One Family’s Norwegian Roots Inspire This Colorado Mountain Refuge

Carefully nestled in the Colorado Rockies, Gammel Dam is an award-winning family hideaway whose serene, minimalist interiors recall Norwegian cabins.
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When a couple approached Colorado–based Cottle Carr Yaw (CCY) Architects for a modern mountain retreat, they brought with them images of what would be the founding inspiration behind the new design—a simple and rugged cabin in Norway where the husband and his relatives had been gathering since the 1950s. Much like this ancestral Norwegian cabin, the new getaway is designed with the same rustic charms and deference to the landscape, as well as an inviting environment for friends and family to gather for generations to come.

Spread out over 4,942 square feet on an 11.76-acre gently sloping site, the Gammel Dam House includes five bedrooms, one bunk room, and three-and-a-half baths. The home can easily accommodate up to 14 people in the two-story guest wing that can be closed off when not in use.

"They specifically didn’t want large bedrooms for the guest wing to encourage their family and guests to congregate in the home’s public spaces," Todd Kennedy, principal architect at CCY, explains. He also adds that because the couple also planned to spend time in the retreat alone, the guest bedrooms, accessible via a bridge, can be closed off from the main living spaces when not in use so that the home could function as a one-bedroom cabin, comfortably scaled for two.

Set on an east-west axis, the home stays cool with shading south-facing glass, minimal west-facing glass, and operable windows that allow for natural ventilation. Energy recovery ventilators also bring fresh air into the home.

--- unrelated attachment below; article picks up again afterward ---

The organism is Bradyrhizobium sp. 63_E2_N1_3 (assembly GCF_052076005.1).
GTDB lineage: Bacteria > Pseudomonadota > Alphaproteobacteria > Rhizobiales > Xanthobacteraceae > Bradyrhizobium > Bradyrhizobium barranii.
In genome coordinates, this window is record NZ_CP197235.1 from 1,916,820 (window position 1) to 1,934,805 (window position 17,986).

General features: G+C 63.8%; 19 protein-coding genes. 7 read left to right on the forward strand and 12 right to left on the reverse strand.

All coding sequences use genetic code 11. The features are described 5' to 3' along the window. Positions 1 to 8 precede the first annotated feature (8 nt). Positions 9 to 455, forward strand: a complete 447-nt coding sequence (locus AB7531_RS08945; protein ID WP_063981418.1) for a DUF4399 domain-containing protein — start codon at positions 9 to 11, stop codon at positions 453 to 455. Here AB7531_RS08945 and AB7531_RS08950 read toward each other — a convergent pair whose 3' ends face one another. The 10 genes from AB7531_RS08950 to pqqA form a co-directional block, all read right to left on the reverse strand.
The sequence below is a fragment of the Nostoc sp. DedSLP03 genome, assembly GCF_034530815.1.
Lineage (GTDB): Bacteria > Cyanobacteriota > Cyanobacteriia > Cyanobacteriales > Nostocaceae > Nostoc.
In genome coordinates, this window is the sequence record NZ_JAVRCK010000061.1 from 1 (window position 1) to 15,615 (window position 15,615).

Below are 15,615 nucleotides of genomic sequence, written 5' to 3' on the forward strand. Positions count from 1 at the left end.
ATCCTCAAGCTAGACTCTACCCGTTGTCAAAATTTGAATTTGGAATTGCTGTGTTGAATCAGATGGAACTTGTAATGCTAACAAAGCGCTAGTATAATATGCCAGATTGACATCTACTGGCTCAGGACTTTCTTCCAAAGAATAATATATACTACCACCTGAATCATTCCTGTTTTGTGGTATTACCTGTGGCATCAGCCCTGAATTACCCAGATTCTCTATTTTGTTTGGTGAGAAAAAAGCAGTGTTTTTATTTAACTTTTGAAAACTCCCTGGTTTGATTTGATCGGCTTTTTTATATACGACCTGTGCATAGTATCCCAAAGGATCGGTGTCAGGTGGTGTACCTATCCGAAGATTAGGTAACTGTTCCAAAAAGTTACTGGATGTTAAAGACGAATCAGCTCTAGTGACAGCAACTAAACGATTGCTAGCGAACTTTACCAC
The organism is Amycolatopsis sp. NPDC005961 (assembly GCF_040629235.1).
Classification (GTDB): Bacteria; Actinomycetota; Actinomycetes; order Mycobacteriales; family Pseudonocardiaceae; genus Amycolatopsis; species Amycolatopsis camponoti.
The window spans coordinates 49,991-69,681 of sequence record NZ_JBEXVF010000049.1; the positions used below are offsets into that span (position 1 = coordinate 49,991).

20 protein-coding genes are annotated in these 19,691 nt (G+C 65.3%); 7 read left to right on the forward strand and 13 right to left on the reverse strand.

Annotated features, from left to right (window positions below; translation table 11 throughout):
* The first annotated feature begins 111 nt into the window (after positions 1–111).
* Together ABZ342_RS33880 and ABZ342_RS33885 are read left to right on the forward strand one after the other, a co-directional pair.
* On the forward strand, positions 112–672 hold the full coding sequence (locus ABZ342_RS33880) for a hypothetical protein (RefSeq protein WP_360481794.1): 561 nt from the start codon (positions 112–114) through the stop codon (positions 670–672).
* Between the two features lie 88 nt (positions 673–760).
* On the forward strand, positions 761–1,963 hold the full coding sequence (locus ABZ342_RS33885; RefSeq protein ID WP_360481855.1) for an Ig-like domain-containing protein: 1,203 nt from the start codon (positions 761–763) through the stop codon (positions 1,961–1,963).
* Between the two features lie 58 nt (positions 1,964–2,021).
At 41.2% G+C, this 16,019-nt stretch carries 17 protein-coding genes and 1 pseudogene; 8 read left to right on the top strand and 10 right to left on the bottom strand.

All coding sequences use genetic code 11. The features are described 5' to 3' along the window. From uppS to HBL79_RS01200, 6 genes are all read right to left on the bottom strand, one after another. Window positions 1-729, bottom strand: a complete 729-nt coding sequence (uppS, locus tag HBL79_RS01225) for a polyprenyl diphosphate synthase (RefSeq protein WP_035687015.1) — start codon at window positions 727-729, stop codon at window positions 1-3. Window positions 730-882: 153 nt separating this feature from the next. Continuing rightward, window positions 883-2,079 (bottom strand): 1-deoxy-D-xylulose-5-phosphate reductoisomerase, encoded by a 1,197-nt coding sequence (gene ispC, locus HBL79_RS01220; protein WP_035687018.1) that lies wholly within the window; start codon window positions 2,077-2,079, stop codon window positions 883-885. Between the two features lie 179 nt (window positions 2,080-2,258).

The angled roof mimics the sloped terrain and connects the cedar-lined sauna (on the right) to the main house and garage.

A connection to the outdoors was paramount to the design both in form—the low-lying building is topped with a roof angled to follow the sloped terrain—and accessibility. Large windows pull mountain views indoors while the house, carefully positioned to minimize site impact, feels immersed in its landscape of aspen groves, scrub oaks, sage, and spruce. The architects even worked closely with an arborist to ensure the long-term health of the mature spruce trees, and balanced all cut and fill on site.

"The engagement of the immediate site from every space was far more important to the client than how every room connected to the long range view," says Kennedy. "Where possible, we did both, but this directive allowed us to keep vegetation close to the house to nestle it into the landscape without worrying about how the vegetation may impact the long-range views."

The exterior is clad in pre-finished inland cedar and shou sugi ban-charred wood.

"In addition to the spruce trees, the client wanted to preserve as much of the existing vegetation around the house to help the house appear as though it was set within its natural environment," Kennedy notes. "To achieve this, we worked with the general contractor to define very tight limits of construction just beyond the building’s footprint."